The festive season approacheth. In her travels the Artist has already seen Christmas Lights, and it's a cold rain in the outdoors, a rain that I will call a Turnip Rain. And it's all kind of downhill to the Solstice, so it's just as well our hero is in Afon-Bedd where it's summer and where he'll be struggling with the problem of his grandfather's Sainthood. And this could be the time to come to a decision about which Hail Mary The Rabbit of Usk shall cleave unto. Many versions of the Hail Mary have been translated into the English Language. There is one version translated from the Latin. There's another version translated from the Greek.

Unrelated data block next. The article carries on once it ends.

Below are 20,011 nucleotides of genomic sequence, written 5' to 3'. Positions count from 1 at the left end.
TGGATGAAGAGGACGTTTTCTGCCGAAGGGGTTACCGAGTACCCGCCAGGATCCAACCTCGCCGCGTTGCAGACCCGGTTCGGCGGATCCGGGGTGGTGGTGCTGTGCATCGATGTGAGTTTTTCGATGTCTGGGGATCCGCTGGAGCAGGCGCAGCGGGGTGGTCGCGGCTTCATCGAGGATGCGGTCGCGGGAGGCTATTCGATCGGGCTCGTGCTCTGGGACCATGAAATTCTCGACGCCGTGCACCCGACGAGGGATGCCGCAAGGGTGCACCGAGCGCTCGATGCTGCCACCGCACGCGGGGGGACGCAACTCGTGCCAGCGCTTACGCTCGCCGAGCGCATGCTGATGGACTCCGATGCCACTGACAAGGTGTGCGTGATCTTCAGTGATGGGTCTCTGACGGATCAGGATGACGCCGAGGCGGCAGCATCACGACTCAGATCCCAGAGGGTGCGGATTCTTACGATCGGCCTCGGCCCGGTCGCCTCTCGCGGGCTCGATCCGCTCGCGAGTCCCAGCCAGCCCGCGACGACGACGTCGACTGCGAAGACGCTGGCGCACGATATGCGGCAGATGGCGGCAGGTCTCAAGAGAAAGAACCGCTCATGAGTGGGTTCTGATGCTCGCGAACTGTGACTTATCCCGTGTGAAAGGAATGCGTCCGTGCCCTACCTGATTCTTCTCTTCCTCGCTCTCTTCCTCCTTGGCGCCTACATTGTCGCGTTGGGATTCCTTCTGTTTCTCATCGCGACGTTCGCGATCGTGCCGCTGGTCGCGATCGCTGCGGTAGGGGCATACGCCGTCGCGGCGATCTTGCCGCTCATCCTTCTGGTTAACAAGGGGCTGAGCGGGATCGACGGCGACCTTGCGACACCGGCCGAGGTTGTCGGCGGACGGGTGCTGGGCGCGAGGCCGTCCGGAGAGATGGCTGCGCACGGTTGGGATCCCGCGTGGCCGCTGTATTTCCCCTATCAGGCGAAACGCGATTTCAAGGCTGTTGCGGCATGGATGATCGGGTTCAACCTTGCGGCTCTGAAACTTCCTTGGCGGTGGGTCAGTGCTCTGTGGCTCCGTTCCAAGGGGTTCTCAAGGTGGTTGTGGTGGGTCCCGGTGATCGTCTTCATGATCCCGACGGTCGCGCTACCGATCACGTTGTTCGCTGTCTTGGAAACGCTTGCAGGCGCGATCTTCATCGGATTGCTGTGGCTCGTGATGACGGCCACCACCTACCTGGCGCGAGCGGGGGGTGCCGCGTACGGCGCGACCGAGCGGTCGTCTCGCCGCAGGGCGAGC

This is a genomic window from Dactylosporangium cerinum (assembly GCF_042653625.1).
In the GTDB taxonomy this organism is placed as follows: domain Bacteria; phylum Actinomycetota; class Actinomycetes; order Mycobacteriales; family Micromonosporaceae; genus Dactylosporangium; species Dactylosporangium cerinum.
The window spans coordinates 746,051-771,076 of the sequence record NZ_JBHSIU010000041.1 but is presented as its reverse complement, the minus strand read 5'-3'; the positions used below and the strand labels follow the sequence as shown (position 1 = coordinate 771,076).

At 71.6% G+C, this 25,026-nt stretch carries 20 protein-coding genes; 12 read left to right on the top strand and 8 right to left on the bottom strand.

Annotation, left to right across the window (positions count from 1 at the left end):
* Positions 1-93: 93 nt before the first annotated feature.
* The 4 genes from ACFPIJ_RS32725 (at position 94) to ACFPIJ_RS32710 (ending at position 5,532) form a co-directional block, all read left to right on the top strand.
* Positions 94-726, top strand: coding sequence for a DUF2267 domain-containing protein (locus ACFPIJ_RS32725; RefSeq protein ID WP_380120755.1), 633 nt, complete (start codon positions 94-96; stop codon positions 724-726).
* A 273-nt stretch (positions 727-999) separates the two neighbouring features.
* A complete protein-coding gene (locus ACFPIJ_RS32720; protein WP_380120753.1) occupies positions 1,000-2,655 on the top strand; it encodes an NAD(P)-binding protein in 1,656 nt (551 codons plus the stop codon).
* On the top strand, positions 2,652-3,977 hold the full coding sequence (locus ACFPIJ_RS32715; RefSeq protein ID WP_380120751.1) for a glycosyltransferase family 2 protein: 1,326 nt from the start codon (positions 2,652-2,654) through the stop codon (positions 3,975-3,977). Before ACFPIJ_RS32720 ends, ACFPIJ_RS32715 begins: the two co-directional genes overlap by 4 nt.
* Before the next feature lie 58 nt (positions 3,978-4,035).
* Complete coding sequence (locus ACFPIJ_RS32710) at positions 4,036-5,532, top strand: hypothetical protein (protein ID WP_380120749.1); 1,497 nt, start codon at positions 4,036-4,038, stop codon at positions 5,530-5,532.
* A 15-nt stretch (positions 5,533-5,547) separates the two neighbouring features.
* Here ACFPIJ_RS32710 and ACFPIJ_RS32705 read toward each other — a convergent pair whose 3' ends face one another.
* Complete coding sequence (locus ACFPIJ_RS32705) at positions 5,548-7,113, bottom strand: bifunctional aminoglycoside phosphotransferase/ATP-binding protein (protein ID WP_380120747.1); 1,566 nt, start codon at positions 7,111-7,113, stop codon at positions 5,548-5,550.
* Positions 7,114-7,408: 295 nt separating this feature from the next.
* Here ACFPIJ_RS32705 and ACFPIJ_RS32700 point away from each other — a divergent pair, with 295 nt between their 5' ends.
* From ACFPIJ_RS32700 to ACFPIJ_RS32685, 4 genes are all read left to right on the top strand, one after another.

Of the many possibilities in translating meaning from one language to another
there is one official translation of the Greek version of the Hail Mary which
begins "God bearing maid...." Doesn't beat about the bush, gets right to the
point. In the English Language a Maid is an unmarried girl or woman. The word
Maid also carries a suggestion of Virginity. And, in the English Language a Maid
is woman servant. One Translation from the Latin version of the Hail Mary begins
"Hail Mary, full of grace...." Other translations of the Hail Mary from both
Greek and Latin include the words "Mother of God." Pretty obvious that boy
Saints over the years have trod wearily around the issue, and while The Rabbit
prefers "God bearing maid..." our hero reckons that all versions of the Hail
Mary sound like some kind of horrible curse.